The risk factors section of public filings is usually full of boilerplate — lawsuits, unfavorable regulatory environment, competition, locusts, all the usual stuff.
But Facebook’s S-1 filing today revealed some interesting concerns about its mobile business.
First, Facebook’s mobile apps are not making any money — Facebook doesn’t show any ads to mobile users.
Facebook has to figure out how to show ads fast. Otherwise, as more users turn to Facebook on mobile devices, and away from Facebook on their computers, that could hurt ad revenues.
Second, Facebook has no control over the platforms on which its mobile products are used. If Apple or Google limit or block what Facebook can do on their mobile platforms, that could also hurt.
It’s doubtful that mobile platform makers will ban Facebook entirely — it’s too popular.
But they will certainly exercise control.
For instance, last year Facebook introduced a version of its Credits payment platform for mobile developers of Facebook apps. But Apple won’t let developers use Credits on iPhone or iPad apps — they have to route payments through Apple’s App Store instead, giving Apple (rather than Facebook) the 30% cut of each transaction.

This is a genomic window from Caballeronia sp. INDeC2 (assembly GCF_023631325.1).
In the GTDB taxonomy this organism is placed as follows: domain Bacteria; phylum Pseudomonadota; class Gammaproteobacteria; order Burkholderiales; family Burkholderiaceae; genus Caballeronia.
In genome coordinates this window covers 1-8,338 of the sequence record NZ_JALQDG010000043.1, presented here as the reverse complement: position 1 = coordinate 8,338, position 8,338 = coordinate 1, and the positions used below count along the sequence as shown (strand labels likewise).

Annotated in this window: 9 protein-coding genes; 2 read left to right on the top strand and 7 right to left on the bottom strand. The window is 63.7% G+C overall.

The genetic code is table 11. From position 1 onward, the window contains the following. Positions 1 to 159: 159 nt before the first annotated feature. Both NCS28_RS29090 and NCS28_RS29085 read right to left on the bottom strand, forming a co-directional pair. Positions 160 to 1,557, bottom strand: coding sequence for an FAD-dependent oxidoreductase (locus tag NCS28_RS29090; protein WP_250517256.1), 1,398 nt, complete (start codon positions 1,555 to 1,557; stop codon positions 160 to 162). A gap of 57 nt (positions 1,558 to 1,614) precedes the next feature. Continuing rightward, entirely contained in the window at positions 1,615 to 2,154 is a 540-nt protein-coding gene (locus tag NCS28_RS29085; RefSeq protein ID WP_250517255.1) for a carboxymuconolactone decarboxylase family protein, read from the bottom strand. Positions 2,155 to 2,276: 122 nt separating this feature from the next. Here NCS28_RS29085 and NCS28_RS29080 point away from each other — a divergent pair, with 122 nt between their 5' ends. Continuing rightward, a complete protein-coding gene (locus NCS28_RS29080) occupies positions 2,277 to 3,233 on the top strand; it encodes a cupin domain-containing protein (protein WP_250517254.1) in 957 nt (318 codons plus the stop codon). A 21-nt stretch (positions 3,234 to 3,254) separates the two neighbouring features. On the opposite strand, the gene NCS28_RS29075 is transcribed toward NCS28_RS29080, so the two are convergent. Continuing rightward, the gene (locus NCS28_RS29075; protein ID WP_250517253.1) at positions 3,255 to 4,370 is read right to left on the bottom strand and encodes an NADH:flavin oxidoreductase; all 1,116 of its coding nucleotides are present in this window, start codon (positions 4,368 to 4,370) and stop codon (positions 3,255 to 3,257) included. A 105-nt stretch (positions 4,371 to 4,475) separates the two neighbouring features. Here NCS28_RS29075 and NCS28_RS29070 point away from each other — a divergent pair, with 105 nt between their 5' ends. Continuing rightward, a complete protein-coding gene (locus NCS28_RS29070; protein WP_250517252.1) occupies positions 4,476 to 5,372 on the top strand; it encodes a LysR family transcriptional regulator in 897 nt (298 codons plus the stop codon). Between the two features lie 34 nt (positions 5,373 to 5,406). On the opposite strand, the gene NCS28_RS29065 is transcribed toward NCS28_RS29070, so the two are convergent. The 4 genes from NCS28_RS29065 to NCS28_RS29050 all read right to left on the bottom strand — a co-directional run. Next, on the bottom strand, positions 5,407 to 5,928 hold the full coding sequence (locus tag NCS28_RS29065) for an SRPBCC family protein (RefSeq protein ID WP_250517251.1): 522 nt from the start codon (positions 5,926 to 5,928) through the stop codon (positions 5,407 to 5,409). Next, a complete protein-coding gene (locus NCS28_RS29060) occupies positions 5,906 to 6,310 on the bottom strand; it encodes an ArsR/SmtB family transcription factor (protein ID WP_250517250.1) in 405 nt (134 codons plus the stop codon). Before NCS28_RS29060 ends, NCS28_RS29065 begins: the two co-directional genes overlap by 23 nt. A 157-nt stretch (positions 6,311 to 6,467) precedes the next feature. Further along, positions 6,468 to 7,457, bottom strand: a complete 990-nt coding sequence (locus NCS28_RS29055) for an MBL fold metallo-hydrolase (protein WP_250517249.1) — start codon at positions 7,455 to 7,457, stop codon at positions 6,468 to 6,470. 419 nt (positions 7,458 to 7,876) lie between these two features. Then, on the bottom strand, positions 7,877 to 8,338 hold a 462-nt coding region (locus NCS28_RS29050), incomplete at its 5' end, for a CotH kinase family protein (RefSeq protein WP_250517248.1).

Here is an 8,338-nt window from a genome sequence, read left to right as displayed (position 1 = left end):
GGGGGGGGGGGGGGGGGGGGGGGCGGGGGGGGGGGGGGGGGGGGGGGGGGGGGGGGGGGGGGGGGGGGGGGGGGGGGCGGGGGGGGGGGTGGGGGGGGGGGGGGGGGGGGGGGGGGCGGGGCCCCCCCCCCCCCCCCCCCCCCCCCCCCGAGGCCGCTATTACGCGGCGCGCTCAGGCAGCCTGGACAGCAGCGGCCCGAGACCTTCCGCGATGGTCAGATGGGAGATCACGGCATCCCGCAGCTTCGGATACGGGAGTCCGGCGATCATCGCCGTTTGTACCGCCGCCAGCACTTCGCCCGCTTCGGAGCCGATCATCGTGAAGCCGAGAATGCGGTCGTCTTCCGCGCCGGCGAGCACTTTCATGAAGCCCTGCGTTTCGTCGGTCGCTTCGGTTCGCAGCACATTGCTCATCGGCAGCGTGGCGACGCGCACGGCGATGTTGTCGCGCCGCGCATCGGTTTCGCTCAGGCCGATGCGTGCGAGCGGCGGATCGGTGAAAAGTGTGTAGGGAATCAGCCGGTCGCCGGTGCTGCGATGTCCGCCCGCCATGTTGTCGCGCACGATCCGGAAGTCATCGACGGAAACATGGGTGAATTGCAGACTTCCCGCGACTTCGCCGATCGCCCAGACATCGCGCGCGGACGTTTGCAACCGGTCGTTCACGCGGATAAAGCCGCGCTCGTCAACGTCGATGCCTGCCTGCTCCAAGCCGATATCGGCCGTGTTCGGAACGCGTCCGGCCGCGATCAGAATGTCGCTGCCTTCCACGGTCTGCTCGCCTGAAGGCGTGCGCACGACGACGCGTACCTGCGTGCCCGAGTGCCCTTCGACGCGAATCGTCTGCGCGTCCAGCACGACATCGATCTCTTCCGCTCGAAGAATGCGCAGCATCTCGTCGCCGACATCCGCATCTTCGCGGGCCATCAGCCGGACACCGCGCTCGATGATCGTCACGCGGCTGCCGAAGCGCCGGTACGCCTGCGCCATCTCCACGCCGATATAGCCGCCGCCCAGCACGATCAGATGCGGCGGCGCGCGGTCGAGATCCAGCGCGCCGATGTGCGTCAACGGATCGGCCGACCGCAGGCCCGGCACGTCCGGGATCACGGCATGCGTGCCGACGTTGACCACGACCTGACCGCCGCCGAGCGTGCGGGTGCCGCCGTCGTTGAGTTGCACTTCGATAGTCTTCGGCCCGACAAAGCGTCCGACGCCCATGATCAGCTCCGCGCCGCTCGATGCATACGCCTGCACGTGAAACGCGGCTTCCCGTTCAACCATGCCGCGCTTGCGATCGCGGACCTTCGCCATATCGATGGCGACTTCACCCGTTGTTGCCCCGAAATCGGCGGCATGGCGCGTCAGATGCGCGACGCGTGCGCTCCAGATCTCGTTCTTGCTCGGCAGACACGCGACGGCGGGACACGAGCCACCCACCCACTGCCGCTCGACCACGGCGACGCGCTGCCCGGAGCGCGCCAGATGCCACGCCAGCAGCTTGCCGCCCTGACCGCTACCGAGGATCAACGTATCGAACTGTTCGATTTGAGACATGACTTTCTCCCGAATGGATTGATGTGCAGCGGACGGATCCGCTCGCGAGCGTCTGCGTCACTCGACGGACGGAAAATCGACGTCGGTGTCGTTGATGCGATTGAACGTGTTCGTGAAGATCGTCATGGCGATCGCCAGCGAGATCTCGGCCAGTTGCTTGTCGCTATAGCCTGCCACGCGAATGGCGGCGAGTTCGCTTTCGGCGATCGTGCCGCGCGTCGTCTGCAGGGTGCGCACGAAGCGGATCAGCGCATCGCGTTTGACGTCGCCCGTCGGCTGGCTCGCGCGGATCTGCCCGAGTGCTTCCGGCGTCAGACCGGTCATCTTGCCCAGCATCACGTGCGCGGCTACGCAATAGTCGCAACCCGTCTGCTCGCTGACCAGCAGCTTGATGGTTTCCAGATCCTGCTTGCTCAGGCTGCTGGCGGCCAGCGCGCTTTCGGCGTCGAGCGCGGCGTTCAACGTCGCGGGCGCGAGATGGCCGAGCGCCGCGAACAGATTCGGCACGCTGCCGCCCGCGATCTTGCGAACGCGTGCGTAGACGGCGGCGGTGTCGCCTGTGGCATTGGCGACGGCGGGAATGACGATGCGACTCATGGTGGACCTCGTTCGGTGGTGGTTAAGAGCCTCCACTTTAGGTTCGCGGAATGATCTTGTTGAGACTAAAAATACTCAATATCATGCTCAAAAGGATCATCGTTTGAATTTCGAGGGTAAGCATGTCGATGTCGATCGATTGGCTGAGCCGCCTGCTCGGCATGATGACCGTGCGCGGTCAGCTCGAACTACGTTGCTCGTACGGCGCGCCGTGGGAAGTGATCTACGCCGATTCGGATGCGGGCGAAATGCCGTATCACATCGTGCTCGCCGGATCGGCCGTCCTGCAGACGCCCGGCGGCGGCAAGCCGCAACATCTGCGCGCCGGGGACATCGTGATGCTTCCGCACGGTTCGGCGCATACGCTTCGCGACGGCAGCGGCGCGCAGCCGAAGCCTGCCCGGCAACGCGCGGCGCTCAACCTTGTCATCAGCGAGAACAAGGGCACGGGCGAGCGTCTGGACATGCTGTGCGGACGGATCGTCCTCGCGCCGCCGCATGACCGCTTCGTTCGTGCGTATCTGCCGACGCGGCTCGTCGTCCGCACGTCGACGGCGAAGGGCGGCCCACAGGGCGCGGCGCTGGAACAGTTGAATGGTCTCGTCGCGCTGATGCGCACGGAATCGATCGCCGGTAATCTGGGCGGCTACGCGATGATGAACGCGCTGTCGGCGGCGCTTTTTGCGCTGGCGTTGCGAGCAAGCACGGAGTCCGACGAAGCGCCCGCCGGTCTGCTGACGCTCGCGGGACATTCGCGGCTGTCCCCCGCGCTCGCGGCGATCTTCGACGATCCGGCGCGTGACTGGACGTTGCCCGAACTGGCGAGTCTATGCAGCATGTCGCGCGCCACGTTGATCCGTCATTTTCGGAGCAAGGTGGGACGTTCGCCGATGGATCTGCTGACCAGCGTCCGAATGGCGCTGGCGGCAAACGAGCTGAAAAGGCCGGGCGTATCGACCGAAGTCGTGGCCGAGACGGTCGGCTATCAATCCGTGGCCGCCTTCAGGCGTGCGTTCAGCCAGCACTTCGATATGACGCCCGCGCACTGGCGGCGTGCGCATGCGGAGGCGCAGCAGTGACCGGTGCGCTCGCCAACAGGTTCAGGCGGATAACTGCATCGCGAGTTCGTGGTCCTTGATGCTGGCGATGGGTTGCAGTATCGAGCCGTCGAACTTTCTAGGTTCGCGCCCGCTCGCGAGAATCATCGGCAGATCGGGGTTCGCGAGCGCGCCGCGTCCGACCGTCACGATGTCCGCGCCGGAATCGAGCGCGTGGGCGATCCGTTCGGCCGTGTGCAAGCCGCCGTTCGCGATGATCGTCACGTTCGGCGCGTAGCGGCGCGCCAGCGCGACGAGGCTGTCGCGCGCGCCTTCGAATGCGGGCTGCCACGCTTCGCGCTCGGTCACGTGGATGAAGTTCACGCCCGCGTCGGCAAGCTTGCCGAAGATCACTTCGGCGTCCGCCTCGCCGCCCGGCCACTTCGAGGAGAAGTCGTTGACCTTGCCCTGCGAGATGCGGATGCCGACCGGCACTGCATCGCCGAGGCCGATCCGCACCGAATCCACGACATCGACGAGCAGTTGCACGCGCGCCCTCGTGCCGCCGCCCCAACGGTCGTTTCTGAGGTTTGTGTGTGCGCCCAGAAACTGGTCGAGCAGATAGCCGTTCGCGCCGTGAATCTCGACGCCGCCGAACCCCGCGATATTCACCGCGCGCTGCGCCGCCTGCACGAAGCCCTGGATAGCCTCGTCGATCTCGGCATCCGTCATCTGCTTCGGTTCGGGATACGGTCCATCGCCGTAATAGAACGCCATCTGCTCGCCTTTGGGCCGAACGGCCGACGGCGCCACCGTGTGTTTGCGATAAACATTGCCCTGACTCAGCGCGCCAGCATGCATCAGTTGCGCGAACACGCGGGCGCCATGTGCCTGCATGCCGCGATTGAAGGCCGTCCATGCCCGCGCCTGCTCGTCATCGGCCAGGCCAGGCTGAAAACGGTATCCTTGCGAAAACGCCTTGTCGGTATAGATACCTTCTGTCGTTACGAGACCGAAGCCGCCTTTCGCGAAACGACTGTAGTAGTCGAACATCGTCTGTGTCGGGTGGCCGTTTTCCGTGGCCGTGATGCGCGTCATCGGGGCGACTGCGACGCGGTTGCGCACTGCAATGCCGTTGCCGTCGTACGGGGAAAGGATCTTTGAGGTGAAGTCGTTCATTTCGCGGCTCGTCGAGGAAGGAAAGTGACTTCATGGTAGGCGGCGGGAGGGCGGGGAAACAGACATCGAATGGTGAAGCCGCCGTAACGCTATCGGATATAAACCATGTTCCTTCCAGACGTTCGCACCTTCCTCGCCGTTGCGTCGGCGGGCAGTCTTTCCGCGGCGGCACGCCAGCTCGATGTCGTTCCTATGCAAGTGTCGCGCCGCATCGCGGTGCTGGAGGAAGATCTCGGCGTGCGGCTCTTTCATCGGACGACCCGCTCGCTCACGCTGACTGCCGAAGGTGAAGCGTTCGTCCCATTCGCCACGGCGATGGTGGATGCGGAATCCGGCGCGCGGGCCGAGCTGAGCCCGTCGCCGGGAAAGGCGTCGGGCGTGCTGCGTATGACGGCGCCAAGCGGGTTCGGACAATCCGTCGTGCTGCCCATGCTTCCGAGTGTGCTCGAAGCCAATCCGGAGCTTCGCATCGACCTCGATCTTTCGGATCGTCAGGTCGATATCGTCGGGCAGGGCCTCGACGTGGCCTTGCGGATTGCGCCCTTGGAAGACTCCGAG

Here’s how Facebook lays out the risk in its S-1:
We are dependent on the interoperability of Facebook with popular mobile operating systems that we do not control, such as Android and iOS, and any changes in such systems that degrade our products’ functionality or give preferential treatment to competitive products could adversely affect Facebook usage on mobile devices. Additionally, in order to deliver high quality mobile products, it is important that our products work well with a range of mobile technologies, systems, networks, and standards that we do not control. We may not be successful in developing relationships with key participants in the mobile industry or in developing products that operate effectively with these technologies, systems, networks, or standards.
Reading between the lines: this is why Facebook is making a phone.